Just look at what’s happened with the over-reliance on tests and value-added methodology (VAM). VAM is an incomprehensible formula, at least to those who don’t have a Ph.D. in advanced statistics, which attempts to predict how a teacher’s students will score in the future by using past test scores and other various assumptions — and then compares that prediction to actual results. Like predicting the weather, VAM is subject to many factors that influence the final result. That VAM score is then used to sort, rank and evaluate teachers.
The AFT has always been leery about VAM — and we’ve said since day one that VAM should never be the singular measure of student learning used to evaluate teachers. In fact, I questioned the fairness, accuracy and reliability of value-added metrics in a 2007 New York Times column. We have enough evidence today to make it clear that not only has VAM not worked, it’s been really destructive and it’s emboldened those seeking to turn public education into a numbers game.
Pittsburgh teachers acted in good faith to partner with the district on an evaluation system that included VAM with multiple measures of student learning. But while the system was being designed, anti-public education legislation was passed in Pennsylvania that hijacked a promising professional growth system by making it a numbers game fixated on ranking, sorting and firing teachers.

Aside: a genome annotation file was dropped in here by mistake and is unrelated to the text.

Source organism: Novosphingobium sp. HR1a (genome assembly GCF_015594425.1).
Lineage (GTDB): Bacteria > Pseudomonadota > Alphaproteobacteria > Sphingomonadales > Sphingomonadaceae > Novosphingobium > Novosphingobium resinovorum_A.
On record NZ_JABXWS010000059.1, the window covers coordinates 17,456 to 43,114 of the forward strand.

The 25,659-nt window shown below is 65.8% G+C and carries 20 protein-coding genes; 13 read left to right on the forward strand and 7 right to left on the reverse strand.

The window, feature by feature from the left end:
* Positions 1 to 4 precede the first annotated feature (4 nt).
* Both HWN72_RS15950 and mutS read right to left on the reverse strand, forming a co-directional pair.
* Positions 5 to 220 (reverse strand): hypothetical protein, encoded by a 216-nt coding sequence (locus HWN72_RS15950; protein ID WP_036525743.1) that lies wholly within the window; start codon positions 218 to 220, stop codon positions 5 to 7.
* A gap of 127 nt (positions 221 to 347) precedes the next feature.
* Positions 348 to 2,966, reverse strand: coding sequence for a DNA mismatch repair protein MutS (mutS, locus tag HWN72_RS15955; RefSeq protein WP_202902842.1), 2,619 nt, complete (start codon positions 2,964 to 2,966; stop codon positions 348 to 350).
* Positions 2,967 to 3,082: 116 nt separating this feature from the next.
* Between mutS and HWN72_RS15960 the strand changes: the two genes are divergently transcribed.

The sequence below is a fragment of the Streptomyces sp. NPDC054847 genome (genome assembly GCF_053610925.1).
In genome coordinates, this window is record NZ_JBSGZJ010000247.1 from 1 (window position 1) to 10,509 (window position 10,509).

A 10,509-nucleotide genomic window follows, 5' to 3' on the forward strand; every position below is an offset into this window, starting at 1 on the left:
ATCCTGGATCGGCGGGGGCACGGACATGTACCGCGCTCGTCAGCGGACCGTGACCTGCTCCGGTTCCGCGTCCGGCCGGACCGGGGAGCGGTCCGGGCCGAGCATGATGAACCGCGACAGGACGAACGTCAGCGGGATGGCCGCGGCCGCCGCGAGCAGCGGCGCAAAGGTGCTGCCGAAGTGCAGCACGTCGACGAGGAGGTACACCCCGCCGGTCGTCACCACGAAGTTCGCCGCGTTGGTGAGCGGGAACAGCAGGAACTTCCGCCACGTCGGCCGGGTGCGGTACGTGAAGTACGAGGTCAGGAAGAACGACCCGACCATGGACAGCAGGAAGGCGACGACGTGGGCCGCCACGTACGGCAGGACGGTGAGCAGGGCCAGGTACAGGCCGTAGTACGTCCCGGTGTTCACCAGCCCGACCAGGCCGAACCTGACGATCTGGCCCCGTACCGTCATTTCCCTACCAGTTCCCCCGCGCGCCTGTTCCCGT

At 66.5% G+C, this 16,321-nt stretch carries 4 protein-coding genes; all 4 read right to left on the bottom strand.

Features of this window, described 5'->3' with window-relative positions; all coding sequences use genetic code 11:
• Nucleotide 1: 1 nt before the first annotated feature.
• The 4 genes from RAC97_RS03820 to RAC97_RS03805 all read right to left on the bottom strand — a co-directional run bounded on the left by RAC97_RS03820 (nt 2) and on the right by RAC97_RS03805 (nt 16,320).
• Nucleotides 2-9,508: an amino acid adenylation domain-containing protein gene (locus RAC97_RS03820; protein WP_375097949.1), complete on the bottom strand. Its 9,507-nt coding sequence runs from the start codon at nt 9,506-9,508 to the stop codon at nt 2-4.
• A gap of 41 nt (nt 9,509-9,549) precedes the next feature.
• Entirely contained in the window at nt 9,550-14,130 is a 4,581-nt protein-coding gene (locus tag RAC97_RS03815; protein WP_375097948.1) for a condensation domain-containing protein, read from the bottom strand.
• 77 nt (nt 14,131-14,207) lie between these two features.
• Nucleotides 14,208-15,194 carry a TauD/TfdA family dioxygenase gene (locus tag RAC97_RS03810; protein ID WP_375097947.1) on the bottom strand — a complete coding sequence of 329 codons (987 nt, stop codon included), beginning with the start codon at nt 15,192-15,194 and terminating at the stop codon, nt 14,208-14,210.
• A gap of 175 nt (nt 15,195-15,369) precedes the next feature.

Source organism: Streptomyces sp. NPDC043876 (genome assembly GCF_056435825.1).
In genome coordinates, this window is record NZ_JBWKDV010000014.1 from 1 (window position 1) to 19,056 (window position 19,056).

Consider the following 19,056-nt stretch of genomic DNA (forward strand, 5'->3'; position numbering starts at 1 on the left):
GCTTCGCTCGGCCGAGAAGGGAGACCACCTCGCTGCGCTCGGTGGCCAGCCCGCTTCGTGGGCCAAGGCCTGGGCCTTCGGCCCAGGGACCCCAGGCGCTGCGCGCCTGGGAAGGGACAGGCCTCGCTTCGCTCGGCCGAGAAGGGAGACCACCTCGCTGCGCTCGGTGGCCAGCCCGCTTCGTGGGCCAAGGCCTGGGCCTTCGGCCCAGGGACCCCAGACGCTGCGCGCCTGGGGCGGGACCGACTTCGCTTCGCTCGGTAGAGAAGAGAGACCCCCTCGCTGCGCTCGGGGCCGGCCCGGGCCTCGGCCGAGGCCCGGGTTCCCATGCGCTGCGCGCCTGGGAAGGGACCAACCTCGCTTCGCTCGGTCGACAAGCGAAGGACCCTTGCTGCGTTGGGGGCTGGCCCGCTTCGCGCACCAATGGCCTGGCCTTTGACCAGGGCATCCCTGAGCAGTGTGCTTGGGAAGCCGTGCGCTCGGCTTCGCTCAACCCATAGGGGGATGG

In Florida, the system went completely haywire, giving teachers value-added scores for students they had never taught or who weren’t even in the same building. One example is Mrs. Cook, an elementary school teacher who was named teacher of the year by her colleagues but was labeled unsatisfactory based on a VAM score calculated the performance of students she hadn’t taught.
In 2011, the average margin of error for VAM scores in New York City was plus or minus 28 points.
We have heard similar stories in Los Angeles, New Mexico, Houston and elsewhere. But what happened in Washington, D.C., was really the last straw. Last month, right before the holiday break, the district announced that some VAM scores were incorrect due to a technical glitch — a technical glitch that affected the lives and livelihoods of the educators who received these scores. As of today, 44 teachers have been told their scores from last year were wrong (including one teacher who was fired). And the district’s response was simply to say it was a minor issue. Would the district have the same reaction if it involved 44 students? When you use a system for such high stakes–a system that lacks transparency, accuracy and reliability on so many levels–how can you ever expect the teachers to trust the system?
I may have labeled VAM a sham, but many others built the evidence base for it.
The RAND Corp. and the Board on Testing and Assessment of the National Research Council of the National Academy of Sciences both conclude that VAM results shouldn’t be used to evaluate individual teachers.